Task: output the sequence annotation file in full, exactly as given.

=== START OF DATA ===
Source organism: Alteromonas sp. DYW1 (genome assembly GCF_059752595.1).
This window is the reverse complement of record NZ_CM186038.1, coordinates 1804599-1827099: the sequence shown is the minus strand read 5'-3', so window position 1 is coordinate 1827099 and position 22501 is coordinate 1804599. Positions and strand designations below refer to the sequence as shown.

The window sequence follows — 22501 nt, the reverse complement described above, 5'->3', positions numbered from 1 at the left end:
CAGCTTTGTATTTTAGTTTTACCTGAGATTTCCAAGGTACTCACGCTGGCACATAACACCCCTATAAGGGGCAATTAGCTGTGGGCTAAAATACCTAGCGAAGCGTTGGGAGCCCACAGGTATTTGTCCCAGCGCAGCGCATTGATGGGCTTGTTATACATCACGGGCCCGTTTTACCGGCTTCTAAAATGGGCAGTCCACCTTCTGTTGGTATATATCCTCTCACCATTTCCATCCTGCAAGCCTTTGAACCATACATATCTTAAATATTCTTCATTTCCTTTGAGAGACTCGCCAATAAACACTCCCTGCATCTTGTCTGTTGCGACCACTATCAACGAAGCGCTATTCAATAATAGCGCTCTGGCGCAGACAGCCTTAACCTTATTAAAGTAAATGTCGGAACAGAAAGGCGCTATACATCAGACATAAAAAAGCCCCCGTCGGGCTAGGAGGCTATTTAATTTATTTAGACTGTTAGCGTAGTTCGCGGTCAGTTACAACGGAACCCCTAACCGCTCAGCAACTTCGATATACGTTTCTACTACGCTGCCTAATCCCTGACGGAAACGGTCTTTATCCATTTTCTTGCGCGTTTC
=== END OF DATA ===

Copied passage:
Source organism: Alteromonas sp. DYW1 (genome assembly GCF_059752595.1).
This window is the reverse complement of record NZ_CM186038.1, coordinates 1804599-1827099: the sequence shown is the minus strand read 5'-3', so window position 1 is coordinate 1827099 and position 22501 is coordinate 1804599. Positions and strand designations below refer to the sequence as shown.

The window sequence follows — 22501 nt, the reverse complement described above, 5'->3', positions numbered from 1 at the left end:
CAGCTTTGTATTTTAGTTTTACCTGAGATTTCCAAGGTACTCACGCTGGCACATAACACCCCTATAAGGGGCAATTAGCTGTGGGCTAAAATACCTAGCGAAGCGTTGGGAGCCCACAGGTATTTGTCCCAGCGCAGCGCATTGATGGGCTTGTTATACATCACGGGCCCGTTTTACCGGCTTCTAAAATGGGCAGTCCACCTTCTGTTGGTATATATCCTCTCACCATTTCCATCCTGCAAGCCTTTGAACCATACATATCTTAAATATTCTTCATTTCCTTTGAGAGACTCGCCAATAAACACTCCCTGCATCTTGTCTGTTGCGACCACTATCAACGAAGCGCTATTCAATAATAGCGCTCTGGCGCAGACAGCCTTAACCTTATTAAAGTAAATGTCGGAACAGAAAGGCGCTATACATCAGACATAAAAAAGCCCCCGTCGGGCTAGGAGGCTATTTAATTTATTTAGACTGTTAGCGTAGTTCGCGGTCAGTTACAACGGAACCCCTAACCGCTCAGCAACTTCGATATACGTTTCTACTACGCTGCCTAATCCCTGACGGAAACGGTCTTTATCCATTTTCTTGCGCGTTTC